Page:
Art and wine a Holocaust survivor's auction legacy

Author: Richard Brewster | Posted: 24th March, 2023

Holocaust survivors are undoubtedly tough – and to show just how resilient, Polish Jew Martin Sachs lived to the ripe old age of 95 after becoming one of only 500 survivors from the horrors of the World War II German Mauthausen Labour Camp.

Only 20 when he was liberated in May 1945 by United States forces after losing both his father and mother in Belzec and Stutthof concentration camps during the war, Martin migrated in 1948 to Australia where he became a successful builder and developer.

He died in 2020 and in March last year Melbourne-based Leski Auctions sold much of his art and wine collection.

From 6pm Thursday March 30, part II of the estate will be auctioned at 727-729 High Street, Armadale.

A reflection of his passions, it includes an early Jeffrey Smart (1921-2013) oil painting (lot 2) entitled Woolloomooloo Squash (one of his favourites) and Brett Whiteley’s (1939-1992) Max Lake’s Vineyard of 1976 (lot 6).

Perhaps the Holocaust drove Martin’s love for the finer things in life which included art, wine, cooking and chess.

With wife Valerie, he was a great supporter of the arts, counting among his close friends Jewish artist Joel Elenberg (who tragically died of cancer at age 33) and Whiteley.

Teaming up in the late 1960s with Max Lake, of Lake’s Folly vineyard in New South Wales Hunter Valley, they formed an interesting quartet and Martin’s Montalto Avenue, Toorak home – with its vaulted ceilings and huge walls – was the perfect venue for an 8000-bottle wine cellar and showcase for the many paintings, drawings and sculptures he collected.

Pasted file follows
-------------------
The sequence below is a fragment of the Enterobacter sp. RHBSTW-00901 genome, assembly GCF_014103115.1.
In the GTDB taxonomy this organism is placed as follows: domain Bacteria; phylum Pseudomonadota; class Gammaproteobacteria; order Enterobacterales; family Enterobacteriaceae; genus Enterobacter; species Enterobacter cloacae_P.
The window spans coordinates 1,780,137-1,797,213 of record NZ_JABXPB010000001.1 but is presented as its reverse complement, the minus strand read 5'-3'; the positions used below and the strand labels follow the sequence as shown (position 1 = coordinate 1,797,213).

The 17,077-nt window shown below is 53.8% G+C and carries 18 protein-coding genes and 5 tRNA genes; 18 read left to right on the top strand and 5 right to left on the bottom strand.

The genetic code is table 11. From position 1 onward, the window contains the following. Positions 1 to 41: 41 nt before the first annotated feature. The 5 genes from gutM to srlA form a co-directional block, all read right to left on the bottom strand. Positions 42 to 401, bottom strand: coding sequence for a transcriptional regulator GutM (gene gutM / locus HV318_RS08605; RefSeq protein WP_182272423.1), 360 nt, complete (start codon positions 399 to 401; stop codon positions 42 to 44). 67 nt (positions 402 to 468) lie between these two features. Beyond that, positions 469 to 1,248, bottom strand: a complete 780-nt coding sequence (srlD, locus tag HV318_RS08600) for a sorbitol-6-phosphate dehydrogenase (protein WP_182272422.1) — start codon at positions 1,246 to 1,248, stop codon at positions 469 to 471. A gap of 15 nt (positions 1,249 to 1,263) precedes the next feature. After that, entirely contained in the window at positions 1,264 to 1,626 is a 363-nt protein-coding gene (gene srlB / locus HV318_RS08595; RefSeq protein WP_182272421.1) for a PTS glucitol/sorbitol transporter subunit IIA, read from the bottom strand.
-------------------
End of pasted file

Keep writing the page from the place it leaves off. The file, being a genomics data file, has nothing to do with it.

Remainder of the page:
This second sale features many of the wines he bought the vineyard including three 1970 Lake’s Folly Cabernets and another bottle overwritten ‘1971’ signed by Max (lot 52).

Lots 79, 81 and 83 are each a dozen 1974 Lake’s folly Cabernets – while lot 125 introduces the 1976 vintage, finishing with lot 290, a magnum of the 1990 variety.

Other fine wines also are included from Martin’s cellar – in particular Chateau Tahbilk (lots 10, 12 and 18), Wynns (lots 13, 19, 25, and 28), Penfolds (lots 14, 222, 43-45 and 55) Tyrrell’s (lots 23 and 31-36) Redmans (lots 41, 46 and 53-54) and Wolf Blass (lots 66-70, 72 and 76).

As a builder and developer, Martin left an indelible mark – particularly in the Beaumaris area where he was renowned for his innovative designs including conversion of a chicken farm into a residential court.

Other projects included high rises in St Kilda and office showrooms around South Melbourne.

A life-long Israel supporter, he contributed to the Jewish National Fund which raised funds for land reclamation, swamp clearance, tree planting and other environmental projects.

Friends and family were all important to whom he gifted a significant portion of his art collection and six of his closest mates each received a selection of vintage wine from the cellar.

From the proceeds of the estate, a fund will be established to commemorate Martin’s parents to be used for the furtherance of education and research, particularly in chemistry.

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